White Supremacist Pleads Guilty to Threatening Jurors, Witnesses in Pittsburgh Synagogue Shooting

Hardy Carroll Lloyd. Photo: West Virginia Division of Corrections and Rehabilitation.

By Steve Neavling

A self-proclaimed white supremacist pleaded guilty Tuesday to threatening jurors and witnesses in the Pittsburgh synagogue mass shooting trial. 

Hardy Carroll Lloyd, 45, of West Virginia, now faces 78 months in prison as part of a plea agreement with prosecutors. 

Lloyd admitted he made online threats to jurors and witnesses in the federal hate crimes trial of Robert Bowers, who killed 11 congregants at a Pittsburgh synagogue. 

In the plea deal, Lloyd pleaded guilty to obstruction of the due administration of justice and admitted he was motivated by the actual or perceived Jewish faith of the witnesses and victims. 

Lloyd was arrested on Aug. 10 after making threatening social media posts and emails during Bowers’ trial. 

“Hardy Lloyd attempted to obstruct the federal hate crimes trial of the deadliest antisemitic attack in American history,” Attorney General Merrick B. Garland said in a statement.  “His guilty plea underscores that anyone who attempts to obstruct a federal trial by threatening or intimidating jurors or witnesses will be met with the full force of the Justice Department.”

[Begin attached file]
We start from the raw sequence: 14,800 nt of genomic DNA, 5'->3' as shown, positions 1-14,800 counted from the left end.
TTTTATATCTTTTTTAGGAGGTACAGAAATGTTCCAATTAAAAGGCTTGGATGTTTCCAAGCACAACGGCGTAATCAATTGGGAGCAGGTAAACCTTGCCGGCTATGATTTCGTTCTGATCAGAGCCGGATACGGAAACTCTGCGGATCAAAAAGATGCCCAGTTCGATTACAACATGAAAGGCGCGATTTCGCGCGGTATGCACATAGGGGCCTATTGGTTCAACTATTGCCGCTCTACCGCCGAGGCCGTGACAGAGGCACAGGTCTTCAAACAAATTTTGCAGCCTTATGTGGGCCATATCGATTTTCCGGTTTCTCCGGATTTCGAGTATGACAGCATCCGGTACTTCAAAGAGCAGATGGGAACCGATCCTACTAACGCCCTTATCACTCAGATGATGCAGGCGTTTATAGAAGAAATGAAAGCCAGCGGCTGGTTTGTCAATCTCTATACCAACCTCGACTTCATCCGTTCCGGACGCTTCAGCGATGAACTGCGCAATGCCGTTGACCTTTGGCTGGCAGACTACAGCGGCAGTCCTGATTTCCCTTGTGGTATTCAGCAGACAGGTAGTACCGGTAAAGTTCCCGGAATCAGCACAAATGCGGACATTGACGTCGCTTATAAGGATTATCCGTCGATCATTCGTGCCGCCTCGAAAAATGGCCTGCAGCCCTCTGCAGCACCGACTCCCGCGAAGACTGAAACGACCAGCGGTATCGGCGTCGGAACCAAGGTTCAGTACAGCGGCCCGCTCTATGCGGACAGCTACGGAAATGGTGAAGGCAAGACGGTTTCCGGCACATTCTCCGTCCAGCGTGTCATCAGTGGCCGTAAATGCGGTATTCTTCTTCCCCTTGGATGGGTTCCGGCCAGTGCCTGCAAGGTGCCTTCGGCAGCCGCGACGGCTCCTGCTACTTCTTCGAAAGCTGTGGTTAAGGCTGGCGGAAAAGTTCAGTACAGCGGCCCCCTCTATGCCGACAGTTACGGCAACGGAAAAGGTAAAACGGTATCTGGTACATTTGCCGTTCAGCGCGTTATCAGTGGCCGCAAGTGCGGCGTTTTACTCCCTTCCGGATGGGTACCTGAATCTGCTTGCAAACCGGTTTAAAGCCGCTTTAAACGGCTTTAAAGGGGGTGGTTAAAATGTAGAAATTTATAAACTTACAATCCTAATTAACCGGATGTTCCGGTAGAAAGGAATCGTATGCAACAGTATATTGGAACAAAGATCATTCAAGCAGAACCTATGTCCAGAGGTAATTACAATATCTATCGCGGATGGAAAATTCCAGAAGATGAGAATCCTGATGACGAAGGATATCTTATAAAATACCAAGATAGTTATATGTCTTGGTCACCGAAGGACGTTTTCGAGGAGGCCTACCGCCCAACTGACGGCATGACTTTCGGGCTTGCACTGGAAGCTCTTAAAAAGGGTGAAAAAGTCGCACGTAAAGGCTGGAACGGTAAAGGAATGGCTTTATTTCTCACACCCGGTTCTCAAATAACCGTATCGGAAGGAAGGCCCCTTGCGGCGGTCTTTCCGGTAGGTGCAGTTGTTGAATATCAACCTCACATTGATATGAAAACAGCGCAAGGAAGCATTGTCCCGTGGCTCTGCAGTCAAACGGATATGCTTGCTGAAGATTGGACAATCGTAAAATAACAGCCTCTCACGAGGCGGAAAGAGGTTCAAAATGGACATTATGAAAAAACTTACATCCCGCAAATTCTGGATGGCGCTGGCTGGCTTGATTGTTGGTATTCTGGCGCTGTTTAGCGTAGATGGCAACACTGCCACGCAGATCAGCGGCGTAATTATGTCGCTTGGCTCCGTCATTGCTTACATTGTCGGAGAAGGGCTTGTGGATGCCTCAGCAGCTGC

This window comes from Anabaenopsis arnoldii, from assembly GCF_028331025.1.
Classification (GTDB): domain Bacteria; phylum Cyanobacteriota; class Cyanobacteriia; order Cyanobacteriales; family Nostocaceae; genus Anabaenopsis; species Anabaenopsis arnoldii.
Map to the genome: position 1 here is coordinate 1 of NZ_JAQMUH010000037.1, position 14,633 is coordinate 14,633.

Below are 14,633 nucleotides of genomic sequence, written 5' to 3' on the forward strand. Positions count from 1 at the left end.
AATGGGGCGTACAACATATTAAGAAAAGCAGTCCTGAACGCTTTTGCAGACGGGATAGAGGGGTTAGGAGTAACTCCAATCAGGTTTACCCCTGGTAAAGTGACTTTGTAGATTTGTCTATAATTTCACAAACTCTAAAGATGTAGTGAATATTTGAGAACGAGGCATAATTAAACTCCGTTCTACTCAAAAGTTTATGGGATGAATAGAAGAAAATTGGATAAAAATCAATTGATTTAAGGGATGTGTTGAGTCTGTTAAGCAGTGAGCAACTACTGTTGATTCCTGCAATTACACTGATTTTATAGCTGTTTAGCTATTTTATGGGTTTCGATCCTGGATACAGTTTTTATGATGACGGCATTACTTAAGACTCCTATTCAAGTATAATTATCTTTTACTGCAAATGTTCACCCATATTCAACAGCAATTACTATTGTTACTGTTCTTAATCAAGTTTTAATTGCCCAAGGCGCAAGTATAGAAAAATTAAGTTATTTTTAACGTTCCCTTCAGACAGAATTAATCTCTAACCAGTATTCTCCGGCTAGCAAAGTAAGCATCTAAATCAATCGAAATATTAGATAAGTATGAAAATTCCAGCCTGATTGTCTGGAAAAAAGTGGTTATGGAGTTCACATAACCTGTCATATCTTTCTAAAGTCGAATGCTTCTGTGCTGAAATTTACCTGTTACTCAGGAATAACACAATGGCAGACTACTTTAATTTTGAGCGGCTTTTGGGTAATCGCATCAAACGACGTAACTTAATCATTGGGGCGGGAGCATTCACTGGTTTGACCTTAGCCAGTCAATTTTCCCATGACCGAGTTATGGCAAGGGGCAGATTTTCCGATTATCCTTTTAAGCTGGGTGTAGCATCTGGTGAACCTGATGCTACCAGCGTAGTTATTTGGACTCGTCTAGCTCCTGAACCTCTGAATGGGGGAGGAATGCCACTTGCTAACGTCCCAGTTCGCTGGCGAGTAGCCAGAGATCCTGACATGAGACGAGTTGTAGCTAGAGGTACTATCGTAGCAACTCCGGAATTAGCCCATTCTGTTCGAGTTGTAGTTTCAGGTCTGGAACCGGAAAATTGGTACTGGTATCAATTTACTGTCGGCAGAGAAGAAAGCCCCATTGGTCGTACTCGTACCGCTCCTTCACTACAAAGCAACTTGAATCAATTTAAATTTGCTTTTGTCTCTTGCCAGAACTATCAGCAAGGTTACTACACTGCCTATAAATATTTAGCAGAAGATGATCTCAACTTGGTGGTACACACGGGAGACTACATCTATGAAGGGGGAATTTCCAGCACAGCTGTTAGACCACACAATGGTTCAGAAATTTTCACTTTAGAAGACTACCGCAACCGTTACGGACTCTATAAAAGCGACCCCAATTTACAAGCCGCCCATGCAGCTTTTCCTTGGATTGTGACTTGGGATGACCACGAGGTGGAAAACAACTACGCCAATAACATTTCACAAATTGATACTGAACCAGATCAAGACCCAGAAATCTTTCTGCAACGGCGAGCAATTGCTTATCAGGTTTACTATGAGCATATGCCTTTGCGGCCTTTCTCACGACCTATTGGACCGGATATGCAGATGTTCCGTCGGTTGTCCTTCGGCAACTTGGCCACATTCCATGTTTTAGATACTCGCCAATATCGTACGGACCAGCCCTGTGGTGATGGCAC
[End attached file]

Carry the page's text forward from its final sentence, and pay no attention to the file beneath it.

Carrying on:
FBI Director Christopher Wray said Lloyd’s actions were deplorable. 

“It is absolutely reprehensible that the defendant threatened witnesses and jurors in the Tree of Life case, a tragedy that claimed innocent lives and emotionally scarred many in the Jewish community,” Wray said. “The FBI will not tolerate the intimidation of citizens participating in our criminal justice system, and we will work with our partners to hold legally accountable anyone who threatens or carries out acts of violence against them.”

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